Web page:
Caring for antique Japanese art is the same with any antique. However, you need to take note of special caring instructions depending on the type of artwork that you have.
For photographs and paintings, it is important that you choose the right storage conditions for them. A clean, dry, and dark place is ideal for this. Make sure that you store the items in an upright position. If you can add pads or blocks around it, this will help to provide adequate circulation on the items. Make sure you remove any protruding hooks (if any) so as not to cause damage to neighboring items in storage.
For antique art made of paper or print, they can be a little more sensitive and as such require more special care and attention. You need to protect them from any source of bright light and excess humidity (or temperature). The ideal temperature level is at 20 to 22 degree Celsius.
Selling antique Japanese art is not difficult as these types of items are highly collected. Therefore, it is all about showcasing the product in order for you to get the value that you want from the items.
Take good quality photographs of the antique Japanese art. If possible, take close-up pictures to highlight any special features, markings, or signature. It is also a good way to determine the overall condition and quality of the art piece. When listing your antique item, you need to provide detailed description to go with the photographs. Your goal is for the prospect buyer to fully understand the value of the item.
A good source to buy and sell Japanese art is 1stdibs
Determining the value of antique Japanese art requires a combination of factors. If you want to make money by selling your antiques, you need to know these factors so you can optimize the value of your art pieces. You can learn more about the valuation of antique Japanese art below:
If you are an avid collector of Japanese art (especially antique), you must be aware of the import laws and regulations governing the materials used for making them. Ivory is one such example. While it is the preferred material for many antiquities and antique items, it is surrounded by controversy due to criticism on elephant poaching. It is important that you buy or sell only Japanese art containing or made with ivory that it complies with legal regulations. The age and type of ivory is also an important factor to consider. There are also tight regulations imposed on other materials such as jade and hardwood such as mahogany.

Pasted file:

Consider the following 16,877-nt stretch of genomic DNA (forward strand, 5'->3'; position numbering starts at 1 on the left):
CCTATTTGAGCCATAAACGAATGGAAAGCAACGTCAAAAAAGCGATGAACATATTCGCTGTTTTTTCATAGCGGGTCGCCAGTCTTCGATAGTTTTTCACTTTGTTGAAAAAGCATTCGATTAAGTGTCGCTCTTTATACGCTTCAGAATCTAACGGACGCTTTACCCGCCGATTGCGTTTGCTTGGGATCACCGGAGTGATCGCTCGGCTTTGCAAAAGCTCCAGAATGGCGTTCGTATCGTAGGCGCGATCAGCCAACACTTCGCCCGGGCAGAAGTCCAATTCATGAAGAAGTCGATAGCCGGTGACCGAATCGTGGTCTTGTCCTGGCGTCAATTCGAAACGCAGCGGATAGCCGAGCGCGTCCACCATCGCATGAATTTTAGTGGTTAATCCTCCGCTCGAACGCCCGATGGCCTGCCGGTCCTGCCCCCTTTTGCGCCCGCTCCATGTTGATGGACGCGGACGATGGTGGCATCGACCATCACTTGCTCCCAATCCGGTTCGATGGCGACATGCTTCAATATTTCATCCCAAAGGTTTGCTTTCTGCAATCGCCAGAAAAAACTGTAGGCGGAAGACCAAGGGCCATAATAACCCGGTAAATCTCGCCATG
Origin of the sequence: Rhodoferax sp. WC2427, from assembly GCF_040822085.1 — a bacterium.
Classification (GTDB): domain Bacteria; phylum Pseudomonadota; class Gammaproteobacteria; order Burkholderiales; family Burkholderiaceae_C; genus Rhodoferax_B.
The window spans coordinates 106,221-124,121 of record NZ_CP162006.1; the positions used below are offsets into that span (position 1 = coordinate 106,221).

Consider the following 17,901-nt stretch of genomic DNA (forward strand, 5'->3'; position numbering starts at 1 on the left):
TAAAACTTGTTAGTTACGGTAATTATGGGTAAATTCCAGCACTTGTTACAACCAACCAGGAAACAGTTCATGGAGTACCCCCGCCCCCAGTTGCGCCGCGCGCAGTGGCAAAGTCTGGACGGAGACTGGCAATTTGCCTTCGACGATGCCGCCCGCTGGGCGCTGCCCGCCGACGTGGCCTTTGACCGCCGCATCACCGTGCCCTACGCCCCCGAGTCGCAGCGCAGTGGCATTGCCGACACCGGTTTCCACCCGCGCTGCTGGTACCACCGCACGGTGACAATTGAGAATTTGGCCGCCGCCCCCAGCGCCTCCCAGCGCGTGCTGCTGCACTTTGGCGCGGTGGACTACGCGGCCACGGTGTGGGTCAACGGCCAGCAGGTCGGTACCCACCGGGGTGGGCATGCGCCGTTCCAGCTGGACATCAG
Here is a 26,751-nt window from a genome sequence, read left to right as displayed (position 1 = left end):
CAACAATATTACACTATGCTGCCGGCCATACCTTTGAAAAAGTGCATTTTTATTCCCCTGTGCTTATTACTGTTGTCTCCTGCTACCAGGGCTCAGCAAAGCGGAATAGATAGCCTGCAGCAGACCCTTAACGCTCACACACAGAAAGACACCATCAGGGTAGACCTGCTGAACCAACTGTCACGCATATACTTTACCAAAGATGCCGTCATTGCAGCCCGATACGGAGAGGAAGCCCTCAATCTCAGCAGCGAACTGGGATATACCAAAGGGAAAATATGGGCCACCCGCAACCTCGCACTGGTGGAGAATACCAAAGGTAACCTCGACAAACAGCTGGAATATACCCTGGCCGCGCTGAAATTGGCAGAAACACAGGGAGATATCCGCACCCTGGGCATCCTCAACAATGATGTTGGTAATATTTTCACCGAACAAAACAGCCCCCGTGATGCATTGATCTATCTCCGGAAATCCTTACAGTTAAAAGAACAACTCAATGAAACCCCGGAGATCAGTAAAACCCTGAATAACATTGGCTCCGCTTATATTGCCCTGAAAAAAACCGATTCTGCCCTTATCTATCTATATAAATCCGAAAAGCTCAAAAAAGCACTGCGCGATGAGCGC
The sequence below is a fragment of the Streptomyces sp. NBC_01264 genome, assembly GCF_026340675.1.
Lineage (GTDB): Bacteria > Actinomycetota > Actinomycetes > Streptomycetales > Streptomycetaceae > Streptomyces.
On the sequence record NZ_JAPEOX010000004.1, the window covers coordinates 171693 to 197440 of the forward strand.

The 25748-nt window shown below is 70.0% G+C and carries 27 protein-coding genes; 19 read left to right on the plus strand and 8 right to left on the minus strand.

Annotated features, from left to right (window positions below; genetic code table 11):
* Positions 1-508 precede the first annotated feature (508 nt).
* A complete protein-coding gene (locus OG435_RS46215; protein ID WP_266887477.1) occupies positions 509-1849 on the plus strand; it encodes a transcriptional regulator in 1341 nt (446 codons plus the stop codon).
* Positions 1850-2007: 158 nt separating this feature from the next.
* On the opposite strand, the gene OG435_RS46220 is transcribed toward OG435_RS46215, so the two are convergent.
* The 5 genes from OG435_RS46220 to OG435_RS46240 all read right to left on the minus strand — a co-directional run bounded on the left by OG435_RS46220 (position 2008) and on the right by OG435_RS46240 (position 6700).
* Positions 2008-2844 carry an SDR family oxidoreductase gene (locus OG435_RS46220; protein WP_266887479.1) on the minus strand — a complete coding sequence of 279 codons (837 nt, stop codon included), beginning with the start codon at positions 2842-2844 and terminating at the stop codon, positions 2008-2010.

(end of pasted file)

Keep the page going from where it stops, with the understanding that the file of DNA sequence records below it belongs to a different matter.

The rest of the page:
Condition and Quality:
The quality and condition of antique Japanese art go hand in hand. You cannot have a quality antique piece when it is not in good condition, and vice versa. The better the condition and quality is, the higher its value. The type of material used can also be a factor in preserving the condition of an object. Some types of materials develop flaws over the years due to the constitution of the material itself. Hence, you can also expect that some types of Japanese art pieces that are made of a certain material might be more valuable than others (regardless of age).
This is another factor that might be irrelevant to the untrained eye. But for appraisal experts, it can cause the value of an antique item to double (or more!). It is a written record of the object’s history that indicates who previously owned it, and anything of significance to history or art. Essentially, this is proof of the item’s unique value that would make it more appealing to the eyes of avid antique collectors.
There is huge challenge involved when it comes to dating antique items, including Japanese art pieces like drawings, scrolls, and paintings. There is also no record of provenance for objects that are hundreds or thousands of years in age. Therefore, any mark or signature from the artist is the most important indicator of age and authenticity for the item in question. The insignia can add more value to the eyes of potential collectors.
Do you need to get any antique Japanese art piece valued? We at Mearto have a full range of expert appraisers specializing in all kinds of antiques, including antique artworks. Get in touch with us to learn more about the value of the item in your possession.
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I am so happy to have found Mearto. Their team of seasoned professionals provide a wealth of knowledge in tandem with excellent customer care. They provided an expert valuation and advised me sell a painting that I purchased for just $10 at an estate sale for nearly $1,000 on eBay. I have used them on several occasions and have been extremely pleased every time.
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I used the Mearto authentication service to develop a history of a family owned piece with little to no provenance, except being owned by my family for 65 years. They came back with a 20 page extensive report and included a full page bibliography for reference. The “Stylistic Observations” section of the report was most enlightening comparing my piece to the original, which was on public display in the 1940’s.
I’m very happy with the results!
Very polite and professional services that they provide, my appraisal involved looking into an oil painting by an artist whose work is over 400 years old. Not only did they write about the artist but also where he was from and where he was born and most importantly the value, I'm impressed. (worth every penny).
I will always use Mearto for future appraisals.
The authentication report we received from Mearto was very well researched and written, as well as detailed and comprehensive. From an examination of the artist's signature to a discussion of the figural representations in the work, Mearto's art specialists took the time to explain in non-technical terms their findings. Professional, responsive, and kind are just a few words to describe their communication throughout the process-- definitely money well spent!
We needed a watch appraised and I found this website via Google. Having never doing this before, I was hesitant to submit a payment before receiving any information, I'm glad I did. David was very helpful and patient addressing my questions, and explaining the process. He was very thorough and knowledgeable. Should I have another opportunity, I would not hesitate to contact Mearto again.